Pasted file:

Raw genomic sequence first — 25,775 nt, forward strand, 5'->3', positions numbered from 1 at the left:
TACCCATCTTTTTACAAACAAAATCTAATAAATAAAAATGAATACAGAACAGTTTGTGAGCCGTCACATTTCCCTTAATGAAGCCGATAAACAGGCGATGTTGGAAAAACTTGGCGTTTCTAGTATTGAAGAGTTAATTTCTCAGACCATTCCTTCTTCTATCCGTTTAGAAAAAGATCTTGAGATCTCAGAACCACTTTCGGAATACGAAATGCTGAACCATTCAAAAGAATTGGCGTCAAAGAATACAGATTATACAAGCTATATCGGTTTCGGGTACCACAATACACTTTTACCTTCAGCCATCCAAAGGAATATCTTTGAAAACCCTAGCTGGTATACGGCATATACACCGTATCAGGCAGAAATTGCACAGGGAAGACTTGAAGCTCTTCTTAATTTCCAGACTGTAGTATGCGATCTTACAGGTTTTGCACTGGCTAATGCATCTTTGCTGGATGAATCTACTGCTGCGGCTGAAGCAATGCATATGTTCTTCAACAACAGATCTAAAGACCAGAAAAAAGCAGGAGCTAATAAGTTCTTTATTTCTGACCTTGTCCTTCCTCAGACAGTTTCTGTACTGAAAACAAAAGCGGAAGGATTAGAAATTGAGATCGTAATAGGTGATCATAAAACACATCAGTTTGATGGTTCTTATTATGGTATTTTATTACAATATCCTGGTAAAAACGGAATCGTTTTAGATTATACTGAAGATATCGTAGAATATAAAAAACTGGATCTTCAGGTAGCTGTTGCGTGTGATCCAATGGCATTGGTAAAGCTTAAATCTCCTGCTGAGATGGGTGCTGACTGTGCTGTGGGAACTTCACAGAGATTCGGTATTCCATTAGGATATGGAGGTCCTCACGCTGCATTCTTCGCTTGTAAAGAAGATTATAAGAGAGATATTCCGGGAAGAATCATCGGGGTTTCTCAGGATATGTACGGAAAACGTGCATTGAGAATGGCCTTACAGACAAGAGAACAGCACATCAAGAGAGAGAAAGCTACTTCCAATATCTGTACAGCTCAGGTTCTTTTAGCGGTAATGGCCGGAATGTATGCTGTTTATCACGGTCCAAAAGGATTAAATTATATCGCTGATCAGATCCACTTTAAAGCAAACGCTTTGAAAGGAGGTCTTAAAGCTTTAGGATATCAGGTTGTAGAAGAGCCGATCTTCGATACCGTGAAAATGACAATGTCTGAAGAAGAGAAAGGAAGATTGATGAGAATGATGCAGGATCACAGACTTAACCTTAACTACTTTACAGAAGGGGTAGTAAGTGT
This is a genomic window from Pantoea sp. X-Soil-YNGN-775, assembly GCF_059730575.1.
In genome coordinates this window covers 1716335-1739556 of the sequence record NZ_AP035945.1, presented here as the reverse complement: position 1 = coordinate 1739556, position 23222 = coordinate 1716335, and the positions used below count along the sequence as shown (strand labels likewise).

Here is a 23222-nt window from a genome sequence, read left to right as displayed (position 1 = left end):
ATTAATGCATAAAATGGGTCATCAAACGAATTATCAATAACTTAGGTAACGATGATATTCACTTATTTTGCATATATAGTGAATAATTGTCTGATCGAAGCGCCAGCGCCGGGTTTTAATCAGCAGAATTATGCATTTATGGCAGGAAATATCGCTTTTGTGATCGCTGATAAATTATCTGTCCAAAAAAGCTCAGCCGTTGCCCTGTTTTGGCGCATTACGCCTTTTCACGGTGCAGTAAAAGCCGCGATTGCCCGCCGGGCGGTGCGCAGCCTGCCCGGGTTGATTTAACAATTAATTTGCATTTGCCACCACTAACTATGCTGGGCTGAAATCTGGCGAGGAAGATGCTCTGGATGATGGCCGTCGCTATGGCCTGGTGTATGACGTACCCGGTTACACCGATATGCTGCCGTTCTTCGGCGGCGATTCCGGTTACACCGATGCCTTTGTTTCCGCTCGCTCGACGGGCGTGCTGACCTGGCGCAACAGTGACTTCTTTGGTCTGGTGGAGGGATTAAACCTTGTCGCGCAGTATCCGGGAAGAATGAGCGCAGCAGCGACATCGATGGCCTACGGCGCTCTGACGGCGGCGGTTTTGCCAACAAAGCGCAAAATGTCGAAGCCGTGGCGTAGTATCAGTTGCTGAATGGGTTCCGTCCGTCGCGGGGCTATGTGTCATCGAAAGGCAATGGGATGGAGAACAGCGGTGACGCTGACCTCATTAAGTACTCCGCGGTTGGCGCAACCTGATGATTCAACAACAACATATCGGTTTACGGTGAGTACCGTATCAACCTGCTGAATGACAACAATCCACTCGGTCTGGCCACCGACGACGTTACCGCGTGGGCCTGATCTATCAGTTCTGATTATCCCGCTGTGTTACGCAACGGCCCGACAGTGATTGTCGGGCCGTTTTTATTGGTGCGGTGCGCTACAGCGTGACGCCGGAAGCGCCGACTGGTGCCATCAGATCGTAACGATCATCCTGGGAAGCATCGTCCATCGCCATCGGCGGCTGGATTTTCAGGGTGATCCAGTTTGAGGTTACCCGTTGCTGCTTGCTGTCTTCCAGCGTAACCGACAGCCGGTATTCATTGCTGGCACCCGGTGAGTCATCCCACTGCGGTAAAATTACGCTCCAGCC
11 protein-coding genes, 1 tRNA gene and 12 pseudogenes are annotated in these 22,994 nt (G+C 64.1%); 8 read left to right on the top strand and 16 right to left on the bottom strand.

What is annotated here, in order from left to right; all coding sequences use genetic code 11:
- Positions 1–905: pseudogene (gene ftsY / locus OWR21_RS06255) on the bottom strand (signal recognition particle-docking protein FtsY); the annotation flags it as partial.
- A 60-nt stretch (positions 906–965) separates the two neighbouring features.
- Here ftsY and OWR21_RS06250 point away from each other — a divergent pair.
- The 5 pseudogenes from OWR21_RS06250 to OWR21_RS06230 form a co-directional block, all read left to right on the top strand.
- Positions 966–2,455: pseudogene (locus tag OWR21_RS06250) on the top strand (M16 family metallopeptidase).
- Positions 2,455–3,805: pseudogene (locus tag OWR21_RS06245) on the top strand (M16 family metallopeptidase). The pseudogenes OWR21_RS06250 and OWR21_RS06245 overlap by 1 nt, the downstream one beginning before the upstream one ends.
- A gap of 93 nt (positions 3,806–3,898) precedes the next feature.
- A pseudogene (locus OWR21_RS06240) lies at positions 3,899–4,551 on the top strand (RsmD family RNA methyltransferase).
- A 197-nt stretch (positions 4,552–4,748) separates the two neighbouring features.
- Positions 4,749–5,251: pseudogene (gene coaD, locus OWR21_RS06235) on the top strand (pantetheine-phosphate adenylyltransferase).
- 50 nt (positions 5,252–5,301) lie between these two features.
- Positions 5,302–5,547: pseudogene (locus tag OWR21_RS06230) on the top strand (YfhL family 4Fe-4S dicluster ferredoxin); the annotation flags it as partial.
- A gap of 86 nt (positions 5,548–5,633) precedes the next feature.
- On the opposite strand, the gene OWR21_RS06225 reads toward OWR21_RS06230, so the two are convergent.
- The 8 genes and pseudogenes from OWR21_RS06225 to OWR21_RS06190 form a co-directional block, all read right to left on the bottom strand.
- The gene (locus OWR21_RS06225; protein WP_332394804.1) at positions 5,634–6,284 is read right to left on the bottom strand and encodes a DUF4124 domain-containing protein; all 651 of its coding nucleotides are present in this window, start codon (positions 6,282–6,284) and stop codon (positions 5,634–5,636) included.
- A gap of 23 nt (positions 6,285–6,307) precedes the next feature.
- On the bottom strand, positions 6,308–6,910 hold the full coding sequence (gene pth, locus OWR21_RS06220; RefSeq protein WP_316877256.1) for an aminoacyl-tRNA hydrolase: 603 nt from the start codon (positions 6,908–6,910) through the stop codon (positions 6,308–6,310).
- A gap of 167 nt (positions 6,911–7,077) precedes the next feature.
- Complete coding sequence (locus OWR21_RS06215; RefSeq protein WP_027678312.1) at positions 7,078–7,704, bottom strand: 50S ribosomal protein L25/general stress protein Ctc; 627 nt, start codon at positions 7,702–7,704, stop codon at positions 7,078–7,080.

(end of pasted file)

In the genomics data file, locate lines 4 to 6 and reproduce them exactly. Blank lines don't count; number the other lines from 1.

In genome coordinates this window covers 1716335-1739556 of the sequence record NZ_AP035945.1, presented here as the reverse complement: position 1 = coordinate 1739556, position 23222 = coordinate 1716335, and the positions used below count along the sequence as shown (strand labels likewise).

Here is a 23222-nt window from a genome sequence, read left to right as displayed (position 1 = left end):
ATTAATGCATAAAATGGGTCATCAAACGAATTATCAATAACTTAGGTAACGATGATATTCACTTATTTTGCATATATAGTGAATAATTGTCTGATCGAAGCGCCAGCGCCGGGTTTTAATCAGCAGAATTATGCATTTATGGCAGGAAATATCGCTTTTGTGATCGCTGATAAATTATCTGTCCAAAAAAGCTCAGCCGTTGCCCTGTTTTGGCGCATTACGCCTTTTCACGGTGCAGTAAAAGCCGCGATTGCCCGCCGGGCGGTGCGCAGCCTGCCCGGGTTGATTTAACAATTAATTTGCATTTGCCACCACTAACTATGCTGGGCTGAAATCTGGCGAGGAAGATGCTCTGGATGATGGCCGTCGCTATGGCCTGGTGTATGACGTACCCGGTTACACCGATATGCTGCCGTTCTTCGGCGGCGATTCCGGTTACACCGATGCCTTTGTTTCCGCTCGCTCGACGGGCGTGCTGACCTGGCGCAACAGTGACTTCTTTGGTCTGGTGGAGGGATTAAACCTTGTCGCGCAGTATCCGGGAAGAATGAGCGCAGCAGCGACATCGATGGCCTACGGCGCTCTGACGGCGGCGGTTTTGCCAACAAAGCGCAAAATGTCGAAGCCGTGGCGTAGTATCAGTTGCTGAATGGGTTCCGTCCGTCGCGGGGCTATGTGTCATCGAAAGGCAATGGGATGGAGAACAGCGGTGACGCTGACCTCATTAAGTACTCCGCGGTTGGCGCAACCTGATGATTCAACAACAACATATCGGTTTACGGTGAGTACCGTATCAACCTGCTGAATGACAACAATCCACTCGGTCTGGCCACCGACGACGTTACCGCGTGGGCCTGATCTATCAGTTCTGATTATCCCGCTGTGTTACGCAACGGCCCGACAGTGATTGTCGGGCCGTTTTTATTGGTGCGGTGCGCTACAGCGTGACGCCGGAAGCGCCGACTGGTGCCATCAGATCGTAACGATCATCCTGGGAAGCATCGTCCATCGCCATCGGCGGCTGGATTTTCAGGGTGATCCAGTTTGAGGTTACCCGTTGCTGCTTGCTGTCTTCCAGCGTAACCGACAGCCGGTATTCATTGCTGGCACCCGGTGAGTCATCCCACTGCGGTAAAATTACGCTCCAGCC